One of the finest security, intelligence and defense reporters in Washington is Bill Gertz of the Washington Times.

Last week, his own website, GertzFile.com, was one of the Internet’s “movers and shakers,” according to Alexa.com, the ratings service provided by an Amazon.com subsidary.

Gertz is always breaking big stories. His latest is that Osama bin Laden’s son is in Iran. He reports Tehran is on its highest alert as U.S. troops prepare to invade neighboring Iraq. Gertz provides hotlinks from GertzFile to his stories in the Washington Times.

While GertzFile normally ranks at 149,333 among all websites in the world, according to Alexa, last week it shot up to 13,758.



The week before, when this column was on hiatus, the biggest “mover and shaker” on Alexa’s list – the website that moved up the fastest – was NASA, not surprisingly.

That was the week that was for the U.S. space agency – one in which it experienced perhaps its worst tragedy ever with the sudden and mysterious explosion of the space shuttle Columbia.



A large number of BlackBerry users experienced service outages last week amid an interruption on the company’s largest U.S. network.

Many of those who own Research In Motion’s signature devices found themselves unable to send or receive e-mail messages for several hours.



Civil-liberties groups are urging Congress to cut off future funding for a Federal Bureau of Investigation program that allegedly would expand its wiretapping authority to include communications sent over Net backbones or wireless devices.

In a letter to federal lawmakers last week, the American Civil Liberties Union, the Electronic Privacy Information Center, the Electronic Frontier Foundation and Computer Professionals for Social Responsibility also called for Congress to investigate the FBI’s plans.

The concern surrounds the Communications Assistance for Law Enforcement Act, which was enacted by Congress in 1994 and allocated millions of dollars to help U.S. phone companies upgrade their networks and develop new technical standards to accommodate court-ordered wiretapping techniques by law-enforcement officials. During a criminal investigation, the government can seek authority to intercept online and voice communications and track the origination points of conversations.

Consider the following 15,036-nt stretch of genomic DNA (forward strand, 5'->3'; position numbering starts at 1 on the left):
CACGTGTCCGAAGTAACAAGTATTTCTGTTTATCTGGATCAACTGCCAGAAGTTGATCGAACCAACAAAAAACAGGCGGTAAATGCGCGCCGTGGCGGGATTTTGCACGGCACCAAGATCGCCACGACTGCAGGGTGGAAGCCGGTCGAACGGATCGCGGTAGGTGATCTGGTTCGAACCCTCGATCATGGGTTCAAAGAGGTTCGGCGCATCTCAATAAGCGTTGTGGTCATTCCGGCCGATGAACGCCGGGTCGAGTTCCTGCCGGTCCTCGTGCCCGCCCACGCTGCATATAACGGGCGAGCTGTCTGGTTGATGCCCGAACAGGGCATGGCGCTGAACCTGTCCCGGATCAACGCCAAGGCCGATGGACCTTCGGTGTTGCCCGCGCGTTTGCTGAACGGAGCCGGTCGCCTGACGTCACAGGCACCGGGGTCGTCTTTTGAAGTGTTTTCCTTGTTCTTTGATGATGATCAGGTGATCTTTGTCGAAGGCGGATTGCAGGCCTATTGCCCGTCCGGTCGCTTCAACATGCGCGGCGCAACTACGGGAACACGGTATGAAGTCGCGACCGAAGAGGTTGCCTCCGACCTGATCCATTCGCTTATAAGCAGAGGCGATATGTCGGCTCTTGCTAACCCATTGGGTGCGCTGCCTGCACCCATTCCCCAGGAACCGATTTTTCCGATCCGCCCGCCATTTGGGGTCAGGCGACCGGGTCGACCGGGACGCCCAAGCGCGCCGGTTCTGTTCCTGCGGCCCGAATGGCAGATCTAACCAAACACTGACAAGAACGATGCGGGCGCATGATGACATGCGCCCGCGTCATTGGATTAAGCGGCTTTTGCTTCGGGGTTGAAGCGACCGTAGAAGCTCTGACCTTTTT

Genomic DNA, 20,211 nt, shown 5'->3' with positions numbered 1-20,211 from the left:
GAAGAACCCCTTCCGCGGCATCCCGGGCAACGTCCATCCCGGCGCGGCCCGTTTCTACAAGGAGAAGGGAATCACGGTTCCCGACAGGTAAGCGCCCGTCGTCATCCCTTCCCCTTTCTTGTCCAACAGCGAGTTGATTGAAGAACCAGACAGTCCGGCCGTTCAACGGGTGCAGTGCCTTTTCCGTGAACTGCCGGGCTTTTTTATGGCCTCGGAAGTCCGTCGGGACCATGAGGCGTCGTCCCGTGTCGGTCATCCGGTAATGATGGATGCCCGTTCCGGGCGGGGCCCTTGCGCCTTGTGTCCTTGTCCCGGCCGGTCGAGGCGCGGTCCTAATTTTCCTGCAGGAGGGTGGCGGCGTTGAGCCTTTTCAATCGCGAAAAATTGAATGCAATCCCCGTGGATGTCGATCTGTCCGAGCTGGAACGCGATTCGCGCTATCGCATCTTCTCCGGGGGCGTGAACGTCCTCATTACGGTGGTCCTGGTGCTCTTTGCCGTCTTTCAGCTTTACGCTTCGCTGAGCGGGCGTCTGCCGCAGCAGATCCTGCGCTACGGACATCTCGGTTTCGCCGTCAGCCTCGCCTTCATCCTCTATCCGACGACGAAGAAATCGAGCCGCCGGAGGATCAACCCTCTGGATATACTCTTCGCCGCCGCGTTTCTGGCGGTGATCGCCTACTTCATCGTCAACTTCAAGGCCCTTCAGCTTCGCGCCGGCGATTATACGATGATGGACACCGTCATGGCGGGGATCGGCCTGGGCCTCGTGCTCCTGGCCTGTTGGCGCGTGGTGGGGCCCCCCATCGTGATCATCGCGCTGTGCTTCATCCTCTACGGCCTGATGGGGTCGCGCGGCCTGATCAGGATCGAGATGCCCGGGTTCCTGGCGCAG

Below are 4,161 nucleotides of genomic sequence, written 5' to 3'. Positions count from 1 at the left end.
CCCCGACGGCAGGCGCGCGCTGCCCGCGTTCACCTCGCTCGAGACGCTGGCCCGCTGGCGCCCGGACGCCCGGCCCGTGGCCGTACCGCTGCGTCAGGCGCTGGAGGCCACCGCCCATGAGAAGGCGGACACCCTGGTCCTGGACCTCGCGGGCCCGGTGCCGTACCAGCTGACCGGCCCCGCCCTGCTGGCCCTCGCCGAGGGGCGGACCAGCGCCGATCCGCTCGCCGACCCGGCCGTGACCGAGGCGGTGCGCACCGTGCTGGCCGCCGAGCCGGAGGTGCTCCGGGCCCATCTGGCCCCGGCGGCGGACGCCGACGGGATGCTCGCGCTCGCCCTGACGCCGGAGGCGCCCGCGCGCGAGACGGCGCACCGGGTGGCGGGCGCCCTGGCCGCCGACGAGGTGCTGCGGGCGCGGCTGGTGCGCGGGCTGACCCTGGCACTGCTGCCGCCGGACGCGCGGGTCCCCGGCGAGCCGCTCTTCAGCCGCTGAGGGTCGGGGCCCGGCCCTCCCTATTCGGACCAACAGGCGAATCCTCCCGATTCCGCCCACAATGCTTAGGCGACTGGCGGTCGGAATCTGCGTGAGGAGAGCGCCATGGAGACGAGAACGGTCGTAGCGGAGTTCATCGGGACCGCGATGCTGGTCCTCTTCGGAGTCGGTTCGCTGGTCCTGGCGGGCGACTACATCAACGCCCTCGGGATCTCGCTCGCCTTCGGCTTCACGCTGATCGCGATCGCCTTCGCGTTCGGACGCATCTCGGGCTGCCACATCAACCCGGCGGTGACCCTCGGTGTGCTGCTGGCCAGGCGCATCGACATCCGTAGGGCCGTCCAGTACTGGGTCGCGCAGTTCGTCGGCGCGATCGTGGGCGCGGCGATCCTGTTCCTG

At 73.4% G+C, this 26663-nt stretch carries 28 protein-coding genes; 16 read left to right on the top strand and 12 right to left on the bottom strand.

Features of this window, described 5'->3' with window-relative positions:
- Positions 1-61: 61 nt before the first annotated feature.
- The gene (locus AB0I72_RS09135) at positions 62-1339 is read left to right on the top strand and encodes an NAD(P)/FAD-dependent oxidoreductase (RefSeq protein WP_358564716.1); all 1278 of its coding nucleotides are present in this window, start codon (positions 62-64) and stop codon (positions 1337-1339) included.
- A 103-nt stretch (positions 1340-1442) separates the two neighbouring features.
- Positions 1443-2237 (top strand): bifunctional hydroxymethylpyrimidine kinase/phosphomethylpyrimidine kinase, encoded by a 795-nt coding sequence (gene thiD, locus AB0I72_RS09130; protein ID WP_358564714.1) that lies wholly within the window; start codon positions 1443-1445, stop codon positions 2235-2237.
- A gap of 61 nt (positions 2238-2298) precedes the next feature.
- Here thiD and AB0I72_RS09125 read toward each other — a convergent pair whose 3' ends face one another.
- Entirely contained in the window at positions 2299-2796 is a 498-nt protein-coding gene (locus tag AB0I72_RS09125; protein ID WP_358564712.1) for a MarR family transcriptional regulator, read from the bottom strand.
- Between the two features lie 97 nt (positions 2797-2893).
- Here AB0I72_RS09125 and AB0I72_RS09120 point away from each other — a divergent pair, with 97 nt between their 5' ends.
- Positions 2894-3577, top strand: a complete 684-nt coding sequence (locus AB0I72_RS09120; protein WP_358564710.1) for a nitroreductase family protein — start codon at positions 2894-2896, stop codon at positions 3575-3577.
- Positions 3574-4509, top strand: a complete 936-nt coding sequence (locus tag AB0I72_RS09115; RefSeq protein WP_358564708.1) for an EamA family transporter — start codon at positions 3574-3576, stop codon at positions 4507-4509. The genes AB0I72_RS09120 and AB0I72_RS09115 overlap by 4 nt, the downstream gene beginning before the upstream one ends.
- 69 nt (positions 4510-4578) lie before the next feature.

The FBI has warned American hackers not to launch cyber attacks against Washington’s foes.

An alert by the FBI’s National Infrastructure Protection Center warned that “patriotic hacking” was a crime and could even backfire.

The Center said it issued the warning “to heighten the awareness of an increase in global hacking activities as a result of the increasing tensions between the United States and Iraq.”

In the past, political protests by hackers have erupted into a virtual war of words. Most commonly these hackers have defaced websites, leaving messages in support of causes like the Palestinian intifada and Osama bin Laden.



With little fanfare, the White House last week released the much-debated National Strategy to Secure Cyberspace, which calls on industry to show unprecedented cooperation with government agencies in the name of network security.

The plan depends heavily on network operators and industry groups sharing with the government information on network attacks, security threats and widespread vulnerabilities. While similar efforts in the past have failed, some industry insiders say there is reason to believe that this time may be different. Meanwhile, President Bush in his introduction of the plan, called the effort “a framework for protecting this infrastructure that is essential to our economy, security and way of life.”

“The cornerstone of America’s cyberspace security strategy is and will remain a public-private partnership. The federal government invites the creation of, and participation in, public-private partnerships to implement this strategy,” Bush wrote. “Only by acting together can we build a more secure future in cyberspace.”

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